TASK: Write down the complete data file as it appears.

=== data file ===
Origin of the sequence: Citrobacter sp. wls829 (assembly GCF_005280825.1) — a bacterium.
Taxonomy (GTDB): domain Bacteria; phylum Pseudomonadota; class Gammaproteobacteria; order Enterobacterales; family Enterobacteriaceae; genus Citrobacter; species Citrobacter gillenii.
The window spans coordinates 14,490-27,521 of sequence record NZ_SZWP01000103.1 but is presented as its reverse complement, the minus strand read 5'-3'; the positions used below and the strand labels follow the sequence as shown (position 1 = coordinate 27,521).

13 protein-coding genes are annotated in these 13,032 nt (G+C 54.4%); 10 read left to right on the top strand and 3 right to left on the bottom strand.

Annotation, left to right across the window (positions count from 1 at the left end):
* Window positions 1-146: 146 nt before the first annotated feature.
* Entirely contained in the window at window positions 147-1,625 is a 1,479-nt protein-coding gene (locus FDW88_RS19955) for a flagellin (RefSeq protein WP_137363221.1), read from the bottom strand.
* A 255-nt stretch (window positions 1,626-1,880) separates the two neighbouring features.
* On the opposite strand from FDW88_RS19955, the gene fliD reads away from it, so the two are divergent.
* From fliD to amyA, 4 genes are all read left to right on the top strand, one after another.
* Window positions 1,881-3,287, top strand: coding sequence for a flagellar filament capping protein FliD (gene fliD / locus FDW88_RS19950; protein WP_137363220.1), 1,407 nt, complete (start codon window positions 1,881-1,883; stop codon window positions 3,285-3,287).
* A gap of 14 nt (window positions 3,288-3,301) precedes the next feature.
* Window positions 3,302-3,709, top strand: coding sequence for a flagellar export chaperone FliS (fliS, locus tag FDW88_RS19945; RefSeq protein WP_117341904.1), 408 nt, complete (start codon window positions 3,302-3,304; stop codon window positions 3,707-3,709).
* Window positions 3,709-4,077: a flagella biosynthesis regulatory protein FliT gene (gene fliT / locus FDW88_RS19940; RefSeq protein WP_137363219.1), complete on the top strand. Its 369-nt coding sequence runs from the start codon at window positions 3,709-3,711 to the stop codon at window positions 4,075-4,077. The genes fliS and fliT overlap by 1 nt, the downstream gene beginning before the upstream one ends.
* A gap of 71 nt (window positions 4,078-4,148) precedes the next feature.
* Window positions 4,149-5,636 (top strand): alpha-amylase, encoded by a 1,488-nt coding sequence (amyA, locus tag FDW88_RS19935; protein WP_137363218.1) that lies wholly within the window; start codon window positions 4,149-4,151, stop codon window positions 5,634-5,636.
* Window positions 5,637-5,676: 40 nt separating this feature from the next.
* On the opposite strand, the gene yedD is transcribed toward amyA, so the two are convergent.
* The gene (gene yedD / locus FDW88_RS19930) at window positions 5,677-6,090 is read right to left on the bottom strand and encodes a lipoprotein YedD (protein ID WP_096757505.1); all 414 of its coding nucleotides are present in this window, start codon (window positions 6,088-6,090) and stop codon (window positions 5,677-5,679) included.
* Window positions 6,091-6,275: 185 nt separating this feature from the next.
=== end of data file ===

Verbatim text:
Origin of the sequence: Citrobacter sp. wls829 (assembly GCF_005280825.1) — a bacterium.
Taxonomy (GTDB): domain Bacteria; phylum Pseudomonadota; class Gammaproteobacteria; order Enterobacterales; family Enterobacteriaceae; genus Citrobacter; species Citrobacter gillenii.
The window spans coordinates 14,490-27,521 of sequence record NZ_SZWP01000103.1 but is presented as its reverse complement, the minus strand read 5'-3'; the positions used below and the strand labels follow the sequence as shown (position 1 = coordinate 27,521).

13 protein-coding genes are annotated in these 13,032 nt (G+C 54.4%); 10 read left to right on the top strand and 3 right to left on the bottom strand.

Annotation, left to right across the window (positions count from 1 at the left end):
* Window positions 1-146: 146 nt before the first annotated feature.
* Entirely contained in the window at window positions 147-1,625 is a 1,479-nt protein-coding gene (locus FDW88_RS19955) for a flagellin (RefSeq protein WP_137363221.1), read from the bottom strand.
* A 255-nt stretch (window positions 1,626-1,880) separates the two neighbouring features.
* On the opposite strand from FDW88_RS19955, the gene fliD reads away from it, so the two are divergent.
* From fliD to amyA, 4 genes are all read left to right on the top strand, one after another.
* Window positions 1,881-3,287, top strand: coding sequence for a flagellar filament capping protein FliD (gene fliD / locus FDW88_RS19950; protein WP_137363220.1), 1,407 nt, complete (start codon window positions 1,881-1,883; stop codon window positions 3,285-3,287).
* A gap of 14 nt (window positions 3,288-3,301) precedes the next feature.
* Window positions 3,302-3,709, top strand: coding sequence for a flagellar export chaperone FliS (fliS, locus tag FDW88_RS19945; RefSeq protein WP_117341904.1), 408 nt, complete (start codon window positions 3,302-3,304; stop codon window positions 3,707-3,709).
* Window positions 3,709-4,077: a flagella biosynthesis regulatory protein FliT gene (gene fliT / locus FDW88_RS19940; RefSeq protein WP_137363219.1), complete on the top strand. Its 369-nt coding sequence runs from the start codon at window positions 3,709-3,711 to the stop codon at window positions 4,075-4,077. The genes fliS and fliT overlap by 1 nt, the downstream gene beginning before the upstream one ends.
* A gap of 71 nt (window positions 4,078-4,148) precedes the next feature.
* Window positions 4,149-5,636 (top strand): alpha-amylase, encoded by a 1,488-nt coding sequence (amyA, locus tag FDW88_RS19935; protein WP_137363218.1) that lies wholly within the window; start codon window positions 4,149-4,151, stop codon window positions 5,634-5,636.
* Window positions 5,637-5,676: 40 nt separating this feature from the next.
* On the opposite strand, the gene yedD is transcribed toward amyA, so the two are convergent.
* The gene (gene yedD / locus FDW88_RS19930) at window positions 5,677-6,090 is read right to left on the bottom strand and encodes a lipoprotein YedD (protein ID WP_096757505.1); all 414 of its coding nucleotides are present in this window, start codon (window positions 6,088-6,090) and stop codon (window positions 5,677-5,679) included.
* Window positions 6,091-6,275: 185 nt separating this feature from the next.